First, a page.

At my 28 wk u/s it was confirmed that I have a complete placenta previa. Because of my 2 previous c-sections, it is suspected that I may have an acretta. I scheduled an appointment with a peri for a more detailed u/s at 29wk. They canceled the appointment and with 2 little ones at home and being on bed rest, my schedule is tight.
When does my OB need to know about the acreeta and will a peri give me more information on the previa, or is all I need to know is that I have one? I'm on modified bed rest and to watch out for bleeding. Any advice would be greatly appreciated.
Allison, 29wk 4d
Most women do not know that having a cesarean (never mind two) increases their risk for both placenta previa and placenta accreta. I am so sorry that you have the previa and that there is concern about a possible accreta besides. Your OB needs to know about both conditions before you go into labor. Hopefully, that will not happen before your baby is full-term.
A placenta that is a complete previa is unlikely to move much prior to delivery so I'm assuming that you know you will have a third cesarean. If it turns out that you do indeed have an accreta (and I'm not sure that they can be absolutely certain one way or the other based on ultrasound), the only option the OB may have is to remove your uterus in order to save your life. If you do keep your uterus, with this history I would probably be suggesting a tubal ligation if you were my client, for the sake of your children and husband, who need a mom and a wife. Besides which I would like to see you raise those kids!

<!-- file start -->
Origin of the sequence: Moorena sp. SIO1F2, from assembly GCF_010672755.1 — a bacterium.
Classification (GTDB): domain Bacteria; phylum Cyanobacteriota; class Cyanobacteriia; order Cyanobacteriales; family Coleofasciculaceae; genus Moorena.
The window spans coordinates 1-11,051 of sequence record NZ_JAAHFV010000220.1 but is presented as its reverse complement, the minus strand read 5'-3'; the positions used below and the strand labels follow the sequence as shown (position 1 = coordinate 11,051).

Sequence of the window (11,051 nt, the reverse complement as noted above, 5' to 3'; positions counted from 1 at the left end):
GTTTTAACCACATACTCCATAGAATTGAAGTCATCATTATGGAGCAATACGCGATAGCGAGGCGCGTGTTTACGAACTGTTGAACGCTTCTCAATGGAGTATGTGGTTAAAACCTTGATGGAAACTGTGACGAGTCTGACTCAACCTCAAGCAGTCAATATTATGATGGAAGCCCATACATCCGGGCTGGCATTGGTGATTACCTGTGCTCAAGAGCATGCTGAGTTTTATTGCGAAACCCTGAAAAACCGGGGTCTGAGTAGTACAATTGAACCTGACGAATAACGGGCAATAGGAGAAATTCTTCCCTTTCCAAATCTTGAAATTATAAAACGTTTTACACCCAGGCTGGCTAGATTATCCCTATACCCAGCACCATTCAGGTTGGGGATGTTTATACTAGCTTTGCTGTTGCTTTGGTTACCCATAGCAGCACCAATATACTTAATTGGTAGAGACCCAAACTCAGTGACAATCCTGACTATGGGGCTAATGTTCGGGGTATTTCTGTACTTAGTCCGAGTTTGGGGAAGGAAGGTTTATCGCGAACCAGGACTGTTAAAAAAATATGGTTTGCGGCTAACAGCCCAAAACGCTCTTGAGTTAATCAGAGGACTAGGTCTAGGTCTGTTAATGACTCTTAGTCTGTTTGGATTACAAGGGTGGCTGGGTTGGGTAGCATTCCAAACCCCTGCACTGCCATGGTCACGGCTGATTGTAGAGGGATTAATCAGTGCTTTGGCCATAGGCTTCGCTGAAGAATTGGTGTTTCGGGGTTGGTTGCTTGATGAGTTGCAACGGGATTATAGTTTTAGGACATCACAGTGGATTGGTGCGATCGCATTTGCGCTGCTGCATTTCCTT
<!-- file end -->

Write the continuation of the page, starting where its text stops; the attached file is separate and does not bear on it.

--Cynthia, CNM. PhD.
Cynthia Flynn, CNM. PhD, is the General Director of the Family Health and Birth Center which provides prenatal, birth, postnatal, gynecological and primary health care to underserved women and their families in Washington, D.C. Recently Cynthia served as Associate Professor of Nursing at Seattle University. There she not only taught, but remained in full scope clinical midwifery practice at Valley Medical Center where she cared for pregnant and birthing women, and practices well-woman gynecology, family planning, and treatment of sexually transmitted diseases.
Cynthia founded Columbia Women's Clinic and Birth Center, where she took care of pregnant women and infants up to two weeks of age and attended both birth center and hospital births. Before Cynthia earned her CNM, she worked as a registered nurse in labor and delivery and postpartum and is a certified Doula and Doula trainer.